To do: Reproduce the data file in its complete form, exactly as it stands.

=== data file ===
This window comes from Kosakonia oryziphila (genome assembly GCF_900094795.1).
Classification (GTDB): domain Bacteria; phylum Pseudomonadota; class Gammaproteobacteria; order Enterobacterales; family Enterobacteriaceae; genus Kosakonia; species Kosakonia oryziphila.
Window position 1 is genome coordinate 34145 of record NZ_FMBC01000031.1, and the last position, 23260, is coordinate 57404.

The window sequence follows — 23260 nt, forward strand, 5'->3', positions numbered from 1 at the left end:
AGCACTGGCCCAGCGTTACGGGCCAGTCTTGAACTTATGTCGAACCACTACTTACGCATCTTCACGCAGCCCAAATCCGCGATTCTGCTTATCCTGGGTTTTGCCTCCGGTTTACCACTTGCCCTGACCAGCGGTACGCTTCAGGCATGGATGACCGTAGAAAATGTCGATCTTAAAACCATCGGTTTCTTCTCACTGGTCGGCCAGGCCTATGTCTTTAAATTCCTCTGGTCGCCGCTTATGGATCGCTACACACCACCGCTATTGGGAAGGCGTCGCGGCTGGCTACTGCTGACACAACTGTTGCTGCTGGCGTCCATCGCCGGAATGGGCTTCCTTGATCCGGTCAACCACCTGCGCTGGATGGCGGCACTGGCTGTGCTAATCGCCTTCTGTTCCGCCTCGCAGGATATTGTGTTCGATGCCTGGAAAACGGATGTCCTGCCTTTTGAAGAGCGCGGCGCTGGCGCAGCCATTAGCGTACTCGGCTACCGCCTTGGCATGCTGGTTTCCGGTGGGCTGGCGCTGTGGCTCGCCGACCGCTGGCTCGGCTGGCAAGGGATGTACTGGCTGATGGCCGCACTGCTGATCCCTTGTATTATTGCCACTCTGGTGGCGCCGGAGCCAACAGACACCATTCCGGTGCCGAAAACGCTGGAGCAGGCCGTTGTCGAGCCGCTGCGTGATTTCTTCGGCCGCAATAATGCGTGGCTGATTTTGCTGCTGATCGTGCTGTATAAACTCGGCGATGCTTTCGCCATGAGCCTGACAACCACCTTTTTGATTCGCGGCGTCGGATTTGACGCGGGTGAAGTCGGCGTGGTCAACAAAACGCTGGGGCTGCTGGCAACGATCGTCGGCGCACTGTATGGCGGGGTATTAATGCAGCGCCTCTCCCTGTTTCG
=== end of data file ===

This window comes from Kosakonia oryziphila (genome assembly GCF_900094795.1).
Classification (GTDB): domain Bacteria; phylum Pseudomonadota; class Gammaproteobacteria; order Enterobacterales; family Enterobacteriaceae; genus Kosakonia; species Kosakonia oryziphila.
Window position 1 is genome coordinate 34145 of record NZ_FMBC01000031.1, and the last position, 23260, is coordinate 57404.

The window sequence follows — 23260 nt, forward strand, 5'->3', positions numbered from 1 at the left end:
AGCACTGGCCCAGCGTTACGGGCCAGTCTTGAACTTATGTCGAACCACTACTTACGCATCTTCACGCAGCCCAAATCCGCGATTCTGCTTATCCTGGGTTTTGCCTCCGGTTTACCACTTGCCCTGACCAGCGGTACGCTTCAGGCATGGATGACCGTAGAAAATGTCGATCTTAAAACCATCGGTTTCTTCTCACTGGTCGGCCAGGCCTATGTCTTTAAATTCCTCTGGTCGCCGCTTATGGATCGCTACACACCACCGCTATTGGGAAGGCGTCGCGGCTGGCTACTGCTGACACAACTGTTGCTGCTGGCGTCCATCGCCGGAATGGGCTTCCTTGATCCGGTCAACCACCTGCGCTGGATGGCGGCACTGGCTGTGCTAATCGCCTTCTGTTCCGCCTCGCAGGATATTGTGTTCGATGCCTGGAAAACGGATGTCCTGCCTTTTGAAGAGCGCGGCGCTGGCGCAGCCATTAGCGTACTCGGCTACCGCCTTGGCATGCTGGTTTCCGGTGGGCTGGCGCTGTGGCTCGCCGACCGCTGGCTCGGCTGGCAAGGGATGTACTGGCTGATGGCCGCACTGCTGATCCCTTGTATTATTGCCACTCTGGTGGCGCCGGAGCCAACAGACACCATTCCGGTGCCGAAAACGCTGGAGCAGGCCGTTGTCGAGCCGCTGCGTGATTTCTTCGGCCGCAATAATGCGTGGCTGATTTTGCTGCTGATCGTGCTGTATAAACTCGGCGATGCTTTCGCCATGAGCCTGACAACCACCTTTTTGATTCGCGGCGTCGGATTTGACGCGGGTGAAGTCGGCGTGGTCAACAAAACGCTGGGGCTGCTGGCAACGATCGTCGGCGCACTGTATGGCGGGGTATTAATGCAGCGCCTCTCCCTGTTTCG